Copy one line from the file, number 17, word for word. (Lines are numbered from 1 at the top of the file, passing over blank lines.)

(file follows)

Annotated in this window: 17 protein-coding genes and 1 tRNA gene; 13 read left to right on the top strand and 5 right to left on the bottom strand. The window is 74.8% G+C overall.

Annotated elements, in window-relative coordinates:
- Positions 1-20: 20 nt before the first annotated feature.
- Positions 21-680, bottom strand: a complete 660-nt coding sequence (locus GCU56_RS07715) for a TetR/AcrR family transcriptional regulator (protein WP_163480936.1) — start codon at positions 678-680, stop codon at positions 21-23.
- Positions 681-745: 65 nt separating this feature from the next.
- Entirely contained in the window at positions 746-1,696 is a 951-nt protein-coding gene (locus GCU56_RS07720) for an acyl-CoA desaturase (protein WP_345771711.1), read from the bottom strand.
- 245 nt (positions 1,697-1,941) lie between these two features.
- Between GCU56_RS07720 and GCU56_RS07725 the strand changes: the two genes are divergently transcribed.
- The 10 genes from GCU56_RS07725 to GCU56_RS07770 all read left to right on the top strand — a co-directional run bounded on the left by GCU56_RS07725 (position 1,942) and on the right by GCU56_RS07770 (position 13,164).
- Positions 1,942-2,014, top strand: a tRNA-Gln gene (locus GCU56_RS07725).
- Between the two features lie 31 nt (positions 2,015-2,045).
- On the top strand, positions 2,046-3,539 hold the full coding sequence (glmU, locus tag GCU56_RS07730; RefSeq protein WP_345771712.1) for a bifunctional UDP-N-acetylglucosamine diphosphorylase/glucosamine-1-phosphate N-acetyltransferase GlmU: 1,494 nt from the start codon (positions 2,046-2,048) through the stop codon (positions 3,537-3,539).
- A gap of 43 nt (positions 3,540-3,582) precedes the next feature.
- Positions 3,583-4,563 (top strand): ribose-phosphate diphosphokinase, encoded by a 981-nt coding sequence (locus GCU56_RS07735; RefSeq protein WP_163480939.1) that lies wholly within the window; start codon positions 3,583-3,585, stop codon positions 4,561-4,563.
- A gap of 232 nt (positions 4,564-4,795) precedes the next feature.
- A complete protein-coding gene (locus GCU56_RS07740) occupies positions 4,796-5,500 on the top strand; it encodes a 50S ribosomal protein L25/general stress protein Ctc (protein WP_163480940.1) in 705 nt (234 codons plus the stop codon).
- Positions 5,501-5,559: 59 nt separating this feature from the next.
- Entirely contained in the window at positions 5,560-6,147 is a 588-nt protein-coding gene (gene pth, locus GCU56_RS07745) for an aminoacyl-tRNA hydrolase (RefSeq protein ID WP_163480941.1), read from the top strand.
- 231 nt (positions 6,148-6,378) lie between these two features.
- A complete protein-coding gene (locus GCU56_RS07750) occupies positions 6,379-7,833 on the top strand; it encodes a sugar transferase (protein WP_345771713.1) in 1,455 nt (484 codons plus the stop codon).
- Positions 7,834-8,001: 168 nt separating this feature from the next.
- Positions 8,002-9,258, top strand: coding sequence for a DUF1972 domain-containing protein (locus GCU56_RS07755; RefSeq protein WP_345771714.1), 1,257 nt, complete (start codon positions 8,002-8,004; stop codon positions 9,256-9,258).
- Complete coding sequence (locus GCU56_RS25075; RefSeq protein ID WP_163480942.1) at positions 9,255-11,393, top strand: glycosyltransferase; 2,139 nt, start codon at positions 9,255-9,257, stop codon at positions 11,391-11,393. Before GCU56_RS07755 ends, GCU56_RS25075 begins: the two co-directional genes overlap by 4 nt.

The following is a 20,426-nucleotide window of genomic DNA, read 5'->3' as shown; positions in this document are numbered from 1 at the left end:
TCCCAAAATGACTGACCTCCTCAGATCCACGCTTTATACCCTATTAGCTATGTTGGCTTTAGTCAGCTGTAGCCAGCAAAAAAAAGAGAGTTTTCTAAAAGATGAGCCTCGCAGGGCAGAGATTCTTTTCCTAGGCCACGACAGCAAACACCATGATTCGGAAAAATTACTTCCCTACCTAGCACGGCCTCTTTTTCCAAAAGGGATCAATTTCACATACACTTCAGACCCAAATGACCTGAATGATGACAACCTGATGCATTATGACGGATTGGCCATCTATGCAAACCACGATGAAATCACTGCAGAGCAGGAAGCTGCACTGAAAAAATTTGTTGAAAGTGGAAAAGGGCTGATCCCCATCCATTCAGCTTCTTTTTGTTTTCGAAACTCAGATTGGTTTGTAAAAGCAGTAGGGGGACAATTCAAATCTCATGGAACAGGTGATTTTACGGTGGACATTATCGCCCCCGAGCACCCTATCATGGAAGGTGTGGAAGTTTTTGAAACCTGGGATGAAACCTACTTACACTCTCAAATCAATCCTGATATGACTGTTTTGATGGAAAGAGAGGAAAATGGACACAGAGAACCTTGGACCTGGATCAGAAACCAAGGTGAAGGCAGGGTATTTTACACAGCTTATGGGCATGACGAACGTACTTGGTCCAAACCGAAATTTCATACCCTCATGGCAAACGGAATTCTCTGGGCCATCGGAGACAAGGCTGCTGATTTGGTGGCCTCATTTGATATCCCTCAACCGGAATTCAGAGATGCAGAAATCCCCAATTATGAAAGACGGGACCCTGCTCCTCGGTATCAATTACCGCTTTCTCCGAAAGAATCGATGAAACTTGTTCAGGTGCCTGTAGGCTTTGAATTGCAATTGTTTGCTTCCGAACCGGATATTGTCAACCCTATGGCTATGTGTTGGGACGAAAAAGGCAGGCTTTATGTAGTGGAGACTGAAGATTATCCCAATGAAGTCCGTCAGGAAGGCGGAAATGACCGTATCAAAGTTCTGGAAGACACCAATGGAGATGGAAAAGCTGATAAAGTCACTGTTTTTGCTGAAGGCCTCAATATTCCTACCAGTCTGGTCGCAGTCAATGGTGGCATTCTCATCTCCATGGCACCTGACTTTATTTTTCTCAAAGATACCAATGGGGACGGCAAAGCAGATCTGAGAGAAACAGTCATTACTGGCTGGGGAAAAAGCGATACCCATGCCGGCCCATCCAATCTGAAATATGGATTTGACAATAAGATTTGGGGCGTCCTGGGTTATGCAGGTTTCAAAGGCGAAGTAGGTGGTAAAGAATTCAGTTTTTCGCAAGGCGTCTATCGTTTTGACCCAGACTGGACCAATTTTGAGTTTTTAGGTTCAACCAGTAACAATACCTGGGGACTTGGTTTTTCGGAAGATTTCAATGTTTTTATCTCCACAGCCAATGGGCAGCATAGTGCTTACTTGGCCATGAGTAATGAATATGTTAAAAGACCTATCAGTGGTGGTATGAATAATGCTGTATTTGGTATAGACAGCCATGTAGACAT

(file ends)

- Positions 5,501-5,559: 59 nt separating this feature from the next.